When our family or someone close to us leaves this world, the words that are chosen to commemorate or pay homage to him are called Epitaph. These words can be in the form of a poem, prose or quotes. These words are usually inscribed on the tombstone of the deceased. Let’s read some famous Epitaph Poems and Quotes from it.
Epitaph by Merrit Malloy
When I die
When I die
Give what’s left of me away
And old me that wait to die.
And if you need to cry,
Cry for your brother
Walking the street beside you.
And when you need me,
Put your arms
And give them
What you need to give to me.
I want to leave you something,
Look for me
In the people I’ve known
And if you cannot give me away,
At least let me live on in your eyes
And not your mind.
You can love me most
Hands touch hands,
By letting bodies touch bodies,
And by letting go
That need to be free.
Love doesn’t die,
So, when all that’s left of me
Give me away.
By Katherine Philips
On her Son H.P. at St. Syth’s Church where her body also lies interred
What on Earth deserves our trust?
Youth and Beauty both are dust.
Long we gathering are with pain,
What one moment calls again.
Seven years childless marriage past,
A Son, a son is born at last:
So exactly lim’d and fair,
Full of good Spirits, Meen, and Air,
As a long life promised,
Yet, in less than six weeks dead.
Too promising, too great a mind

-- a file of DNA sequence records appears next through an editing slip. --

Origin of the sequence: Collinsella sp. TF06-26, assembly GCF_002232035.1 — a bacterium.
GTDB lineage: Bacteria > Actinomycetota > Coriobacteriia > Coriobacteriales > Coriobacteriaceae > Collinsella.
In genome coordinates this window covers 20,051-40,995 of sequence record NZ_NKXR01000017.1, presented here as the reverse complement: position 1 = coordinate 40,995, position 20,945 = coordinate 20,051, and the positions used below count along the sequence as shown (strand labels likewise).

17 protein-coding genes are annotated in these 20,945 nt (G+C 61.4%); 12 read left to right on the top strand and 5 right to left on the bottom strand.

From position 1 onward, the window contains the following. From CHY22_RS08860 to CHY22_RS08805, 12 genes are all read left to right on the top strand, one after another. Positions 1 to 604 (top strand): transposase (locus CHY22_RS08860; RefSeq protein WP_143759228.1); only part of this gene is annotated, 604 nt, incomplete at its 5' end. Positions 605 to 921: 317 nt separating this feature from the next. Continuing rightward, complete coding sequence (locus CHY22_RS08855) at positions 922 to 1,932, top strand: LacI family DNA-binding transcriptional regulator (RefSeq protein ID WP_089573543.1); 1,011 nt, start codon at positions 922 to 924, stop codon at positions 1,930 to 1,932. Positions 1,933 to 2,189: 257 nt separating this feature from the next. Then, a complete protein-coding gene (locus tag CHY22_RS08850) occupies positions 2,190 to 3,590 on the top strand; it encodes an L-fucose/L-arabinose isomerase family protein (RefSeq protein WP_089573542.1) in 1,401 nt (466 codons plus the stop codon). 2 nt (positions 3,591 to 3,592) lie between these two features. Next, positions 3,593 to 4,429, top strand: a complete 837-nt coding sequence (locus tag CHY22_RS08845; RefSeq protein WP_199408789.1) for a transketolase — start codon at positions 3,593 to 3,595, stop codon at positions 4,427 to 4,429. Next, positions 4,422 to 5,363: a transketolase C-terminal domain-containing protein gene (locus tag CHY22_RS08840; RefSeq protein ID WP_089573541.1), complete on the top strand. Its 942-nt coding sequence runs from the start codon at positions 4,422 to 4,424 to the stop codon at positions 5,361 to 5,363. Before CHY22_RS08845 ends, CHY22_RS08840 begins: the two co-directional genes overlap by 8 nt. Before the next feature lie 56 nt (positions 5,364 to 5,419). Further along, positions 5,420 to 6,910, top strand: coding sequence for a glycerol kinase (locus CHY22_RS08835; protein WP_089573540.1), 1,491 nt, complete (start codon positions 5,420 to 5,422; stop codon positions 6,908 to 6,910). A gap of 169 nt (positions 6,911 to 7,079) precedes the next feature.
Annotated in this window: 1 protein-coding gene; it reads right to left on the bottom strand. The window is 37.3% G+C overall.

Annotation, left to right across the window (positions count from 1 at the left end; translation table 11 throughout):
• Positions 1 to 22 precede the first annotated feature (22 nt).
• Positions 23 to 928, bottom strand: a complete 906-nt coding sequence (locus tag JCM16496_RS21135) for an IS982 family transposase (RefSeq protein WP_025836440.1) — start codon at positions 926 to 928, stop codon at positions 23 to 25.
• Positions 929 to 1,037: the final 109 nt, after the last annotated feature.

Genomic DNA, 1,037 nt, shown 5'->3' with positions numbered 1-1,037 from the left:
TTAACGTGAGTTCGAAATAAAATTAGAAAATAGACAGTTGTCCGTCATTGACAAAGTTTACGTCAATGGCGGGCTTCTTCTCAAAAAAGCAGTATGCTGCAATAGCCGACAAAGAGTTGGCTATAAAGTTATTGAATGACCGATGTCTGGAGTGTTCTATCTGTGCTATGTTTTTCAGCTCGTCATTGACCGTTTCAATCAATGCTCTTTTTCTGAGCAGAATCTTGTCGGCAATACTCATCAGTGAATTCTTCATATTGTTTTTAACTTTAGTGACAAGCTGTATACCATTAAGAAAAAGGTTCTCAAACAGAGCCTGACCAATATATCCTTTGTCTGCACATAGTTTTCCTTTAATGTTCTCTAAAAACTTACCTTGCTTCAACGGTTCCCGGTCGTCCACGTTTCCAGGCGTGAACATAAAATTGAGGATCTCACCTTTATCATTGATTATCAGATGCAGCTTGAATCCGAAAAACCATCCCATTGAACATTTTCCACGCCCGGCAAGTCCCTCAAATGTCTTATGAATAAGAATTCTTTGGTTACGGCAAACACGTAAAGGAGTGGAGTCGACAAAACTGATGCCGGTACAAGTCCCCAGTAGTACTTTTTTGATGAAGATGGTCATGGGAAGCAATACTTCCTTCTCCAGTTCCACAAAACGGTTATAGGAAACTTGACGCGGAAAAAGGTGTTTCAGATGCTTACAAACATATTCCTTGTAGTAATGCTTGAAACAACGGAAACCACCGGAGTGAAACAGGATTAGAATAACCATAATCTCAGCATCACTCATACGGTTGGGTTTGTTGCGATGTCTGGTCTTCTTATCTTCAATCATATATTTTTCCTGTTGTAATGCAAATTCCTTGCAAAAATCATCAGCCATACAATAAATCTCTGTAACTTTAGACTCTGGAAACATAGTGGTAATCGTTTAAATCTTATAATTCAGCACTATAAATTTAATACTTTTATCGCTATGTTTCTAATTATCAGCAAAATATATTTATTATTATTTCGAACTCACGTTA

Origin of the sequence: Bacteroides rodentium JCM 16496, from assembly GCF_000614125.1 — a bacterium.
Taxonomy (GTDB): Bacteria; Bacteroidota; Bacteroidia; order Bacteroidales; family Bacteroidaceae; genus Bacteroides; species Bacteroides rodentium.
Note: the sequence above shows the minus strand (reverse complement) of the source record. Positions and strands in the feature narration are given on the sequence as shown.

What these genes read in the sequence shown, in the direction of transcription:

In so small room to be confined:
Therefore, as fit in Heaven to dwell,
He quickly broke the Prison shell.
So the subtle Alchemist,
Can’t with Hermes Seal resist
The powerful spirit’s subtler flight,
But t’will bid him long good night.
And so the Sun if it arise
Half so glorious as his Eyes,
Like this Infant, takes a shrowd,
Buried in a morning Cloud.
Epitaph by Thomas Gray
Here rests his head upon the lap of Earth,
A Youth, to Fortune and to Fame unknown:
Fair Science frown’d not on his humble birth,
And Melancholy mark’d him for her own.
Large was his bounty, and his soul sincere,
Heav’n did a recompense as largely send:
He gave to Misery (all he had), a tear,
He gained from Heav’n (’twas all he wish’d) a friend.
No farther seek his merits to disclose,
Or draw his frailties from their dread abode,
(There they alike in trembling hope repose,)
The bosom of his Father and his God.
Robert Frost’s Epitaph
“And were an epitaph to be my story
I’d have a short one ready for my own.
I would have written of me on my stone:
I had a lover’s quarrel with the world.”
Oscar Wilde’s Epitaph
“And alien tears will fill for him,
Pity’s long-broken urn,
For his mourners will be outcast men,
And outcasts always mourn.”
William Shakespeare’s Epitaph
“Good friend for Jesus’ sake forebeare,
To dig the dust enclosed here.
Blessed be the man that spares these stones,
And cursed be he that moves my bones.”
Read More: Remember Me Poems